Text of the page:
I was front row center, sending “You go, girl” vibes. It proved necessary.

Olivia may have been trying to figure out how she wandered into battle but knowing how the other soldiers pulled their drawers on helped put steel in her spine. Every time the discussion turned to her, Olivia deftly segued the heavy war talk right back to her own tender tale with grace and wit that charmed the room.

We had supper together that evening, and in the bounce back style that would make any Mama proud, southern or otherwise, it was clear that Olivia deBelle Byrd hadn’t simply survived a tough situation, she was planning to maximize it.

“Just think, Shellie,” Olivia said with a smile. “Now I’ve got myself a war-ah story.”

Pretty sure she gave the word an extra syllable for good measure. Well played, Olivia deBelle Byrd, well played.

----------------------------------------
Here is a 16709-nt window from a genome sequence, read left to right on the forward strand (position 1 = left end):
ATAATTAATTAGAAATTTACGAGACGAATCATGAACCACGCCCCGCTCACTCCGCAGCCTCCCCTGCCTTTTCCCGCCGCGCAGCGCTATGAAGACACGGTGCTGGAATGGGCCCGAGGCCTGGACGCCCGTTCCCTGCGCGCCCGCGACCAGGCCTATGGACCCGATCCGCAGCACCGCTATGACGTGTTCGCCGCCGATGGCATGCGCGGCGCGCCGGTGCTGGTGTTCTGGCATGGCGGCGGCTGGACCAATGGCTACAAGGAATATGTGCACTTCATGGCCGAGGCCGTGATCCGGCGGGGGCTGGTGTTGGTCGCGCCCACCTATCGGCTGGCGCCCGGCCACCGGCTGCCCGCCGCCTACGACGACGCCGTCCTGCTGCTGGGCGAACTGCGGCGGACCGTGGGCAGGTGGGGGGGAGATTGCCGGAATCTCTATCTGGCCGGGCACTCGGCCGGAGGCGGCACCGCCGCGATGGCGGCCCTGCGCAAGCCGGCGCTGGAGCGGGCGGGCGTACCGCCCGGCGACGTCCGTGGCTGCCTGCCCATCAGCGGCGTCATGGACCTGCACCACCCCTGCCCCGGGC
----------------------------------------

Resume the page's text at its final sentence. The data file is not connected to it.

Hugs, Shellie

Why I Avoid Pretension At All Costs

Hello folks, let’s chat… It was a dressy white tablecloth event. A formal dining area beautifully decorated and adorned with chandeliers, impeccably mannered servers tending to well-dressed guests– the whole nine yards. For me, it made the moment that much better.

While I do try to act like I have enough sense to come in out of the rain when I get invited to places like this– especially if I’m the speaker, and I was– I refuse to put on any airs. I can mix and mingle with anybody but pretention is a kill-joy and I do love me a good laugh. It’s been my experience that even the swanky events deliver, maybe even more so.